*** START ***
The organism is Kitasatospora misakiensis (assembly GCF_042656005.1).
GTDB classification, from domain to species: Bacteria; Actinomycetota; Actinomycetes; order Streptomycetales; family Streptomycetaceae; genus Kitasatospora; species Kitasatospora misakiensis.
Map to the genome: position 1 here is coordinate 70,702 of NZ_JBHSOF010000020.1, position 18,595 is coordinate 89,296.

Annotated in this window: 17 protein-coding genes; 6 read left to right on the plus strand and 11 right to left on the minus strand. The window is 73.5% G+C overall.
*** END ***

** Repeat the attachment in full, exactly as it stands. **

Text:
The organism is Kitasatospora misakiensis (assembly GCF_042656005.1).
GTDB classification, from domain to species: Bacteria; Actinomycetota; Actinomycetes; order Streptomycetales; family Streptomycetaceae; genus Kitasatospora; species Kitasatospora misakiensis.
Map to the genome: position 1 here is coordinate 70,702 of NZ_JBHSOF010000020.1, position 18,595 is coordinate 89,296.

Annotated in this window: 17 protein-coding genes; 6 read left to right on the plus strand and 11 right to left on the minus strand. The window is 73.5% G+C overall.